One of the reasons why cloud computing has grown so popular over the past couple of years is because of how ubiquitous unstructured and semi-structured data is.
Cloud environments can scale to store this information, even when it’s being processed in real-time.
How does this affect those enrolling in Microsoft certification courses? Microsoft’s Azure teams are working assiduously to improve the infrastructure’s data-crunching capabilities. The Redmond, Washington-based giant is acknowledging that many enterprises have the desire to analyze information as it’s funneling into cloud-hosted applications, warehouses and platforms.
Riding the Storm
One particular solution that supports real-time data aggregation and analysis is Apache Storm, a Hadoop application. According to Hortonworks, Storm enhances Hadoop clusters by allowing them to efficiently handle miscellaneous workloads in real-time, interactively or as batches. The source lauded the tool as one that’s easy to use, as it enables developers to create Storm topologies with any programming language.
When analytics is paired with storms capabilities, Hortonworks maintained the solution can help a variety of businesses perform a number of tasks, for example:
- Retailers can improve their personalized product offers
- Financial services are better able to prevent security fraud and compliance violations
- Production companies can deduce when machine failures are likely to occur and enhance quality assurance endeavors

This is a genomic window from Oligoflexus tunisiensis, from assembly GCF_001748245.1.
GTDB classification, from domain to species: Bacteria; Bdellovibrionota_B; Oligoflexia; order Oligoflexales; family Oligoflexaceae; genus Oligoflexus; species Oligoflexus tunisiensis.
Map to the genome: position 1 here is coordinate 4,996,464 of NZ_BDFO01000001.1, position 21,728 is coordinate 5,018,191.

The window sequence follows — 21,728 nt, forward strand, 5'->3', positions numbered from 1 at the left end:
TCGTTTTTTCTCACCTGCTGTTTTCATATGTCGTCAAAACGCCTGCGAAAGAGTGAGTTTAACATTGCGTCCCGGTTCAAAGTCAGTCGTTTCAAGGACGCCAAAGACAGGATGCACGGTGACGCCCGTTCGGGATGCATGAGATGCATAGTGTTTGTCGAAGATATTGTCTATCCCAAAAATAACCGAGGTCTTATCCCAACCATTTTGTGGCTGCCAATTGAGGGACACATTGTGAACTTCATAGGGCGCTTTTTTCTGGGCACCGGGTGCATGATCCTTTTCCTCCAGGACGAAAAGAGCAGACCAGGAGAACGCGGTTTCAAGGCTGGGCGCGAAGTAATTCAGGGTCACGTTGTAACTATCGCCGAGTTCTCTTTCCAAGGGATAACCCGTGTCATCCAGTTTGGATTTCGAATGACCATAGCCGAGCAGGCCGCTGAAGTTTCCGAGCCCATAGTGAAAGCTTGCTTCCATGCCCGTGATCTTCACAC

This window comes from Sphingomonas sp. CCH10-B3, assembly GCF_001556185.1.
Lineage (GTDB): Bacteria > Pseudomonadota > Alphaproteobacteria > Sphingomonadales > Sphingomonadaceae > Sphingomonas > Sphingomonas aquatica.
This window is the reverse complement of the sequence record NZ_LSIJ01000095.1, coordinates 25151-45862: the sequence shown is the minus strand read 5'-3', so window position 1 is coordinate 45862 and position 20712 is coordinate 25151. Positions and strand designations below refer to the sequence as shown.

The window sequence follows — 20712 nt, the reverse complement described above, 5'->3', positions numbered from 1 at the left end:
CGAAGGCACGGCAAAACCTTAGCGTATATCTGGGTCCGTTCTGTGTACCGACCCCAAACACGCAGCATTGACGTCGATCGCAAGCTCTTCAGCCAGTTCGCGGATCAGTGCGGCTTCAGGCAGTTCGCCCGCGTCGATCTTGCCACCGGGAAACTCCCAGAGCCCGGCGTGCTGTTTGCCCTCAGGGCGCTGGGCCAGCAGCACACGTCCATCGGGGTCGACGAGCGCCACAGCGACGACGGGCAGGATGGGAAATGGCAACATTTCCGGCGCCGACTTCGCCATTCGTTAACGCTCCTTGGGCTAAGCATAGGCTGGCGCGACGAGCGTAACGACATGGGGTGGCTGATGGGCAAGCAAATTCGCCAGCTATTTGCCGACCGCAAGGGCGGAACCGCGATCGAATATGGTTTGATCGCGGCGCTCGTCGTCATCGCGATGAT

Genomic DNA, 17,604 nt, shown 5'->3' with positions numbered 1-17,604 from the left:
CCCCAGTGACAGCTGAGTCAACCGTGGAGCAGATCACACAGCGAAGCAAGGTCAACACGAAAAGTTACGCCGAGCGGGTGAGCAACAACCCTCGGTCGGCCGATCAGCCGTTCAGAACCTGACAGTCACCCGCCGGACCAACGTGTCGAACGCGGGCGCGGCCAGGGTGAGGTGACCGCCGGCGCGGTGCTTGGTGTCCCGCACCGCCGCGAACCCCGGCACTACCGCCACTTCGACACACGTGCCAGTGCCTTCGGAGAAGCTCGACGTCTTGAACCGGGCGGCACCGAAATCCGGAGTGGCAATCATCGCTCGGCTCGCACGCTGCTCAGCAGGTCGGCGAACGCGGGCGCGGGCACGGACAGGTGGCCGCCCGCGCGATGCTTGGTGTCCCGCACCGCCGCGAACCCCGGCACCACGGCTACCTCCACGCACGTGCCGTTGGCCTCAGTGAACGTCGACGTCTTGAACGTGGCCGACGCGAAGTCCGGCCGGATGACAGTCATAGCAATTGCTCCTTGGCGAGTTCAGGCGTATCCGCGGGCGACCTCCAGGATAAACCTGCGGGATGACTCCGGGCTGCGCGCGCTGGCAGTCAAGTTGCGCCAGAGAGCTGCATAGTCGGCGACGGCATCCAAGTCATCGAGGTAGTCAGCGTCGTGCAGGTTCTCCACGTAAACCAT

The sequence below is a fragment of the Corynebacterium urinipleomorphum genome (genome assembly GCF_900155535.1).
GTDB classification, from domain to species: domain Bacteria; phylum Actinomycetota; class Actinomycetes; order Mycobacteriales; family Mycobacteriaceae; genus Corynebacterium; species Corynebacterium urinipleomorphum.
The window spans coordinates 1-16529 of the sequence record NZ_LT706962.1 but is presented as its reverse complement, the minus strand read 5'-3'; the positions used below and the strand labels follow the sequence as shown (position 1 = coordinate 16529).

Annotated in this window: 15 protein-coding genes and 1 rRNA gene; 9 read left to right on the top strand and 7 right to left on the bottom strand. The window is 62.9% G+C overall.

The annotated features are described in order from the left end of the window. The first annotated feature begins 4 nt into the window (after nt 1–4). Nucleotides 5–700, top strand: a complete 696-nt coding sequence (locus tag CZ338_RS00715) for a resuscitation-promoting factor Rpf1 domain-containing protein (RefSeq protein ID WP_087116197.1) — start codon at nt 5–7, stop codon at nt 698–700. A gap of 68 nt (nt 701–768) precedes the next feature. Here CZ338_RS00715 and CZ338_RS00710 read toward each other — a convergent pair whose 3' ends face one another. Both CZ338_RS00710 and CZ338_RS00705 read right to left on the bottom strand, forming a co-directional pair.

- Storm provides websites with an efficient workload allocation algorithm that hinders operational issues from occurring
The yellow elephant in the room
Microsoft has recognized the aforementioned benefits and has incorporated Storm into Azure’s HDInsight service, InformationWeek contributor Doug Henschen noted. Henschen spoke with Microsoft General Manager of Product Marketing and SQL Server Product Management Eron Kelly, who maintained that Storm’s real-time data surveillance, analysis and streaming components can help developers create predictive maintenance and Web clickstream scrutiny applications.
“If I want to see real-time analysis of what’s happening on my website instead of batch-process analysis of clickstreams using MapReduce, Storm is a good choice,” Kelly told Henschen.
On the brink of artificial intelligence
In addition to Storm’s integration, Azure Machine Learning is set to receive improvements such as free application templates for constructing engines that provide Web and software users with recommendations. Data analysis functions will be able to identify products that are often purchased together, like toothpaste and fluoride rinse.
These are the kind of capabilities that are often associated with rudimentary artificial intelligence solutions. The more sophisticated Azure becomes, the more feasible it is for financiers, health care experts and other professionals to enroll in Microsoft training programs.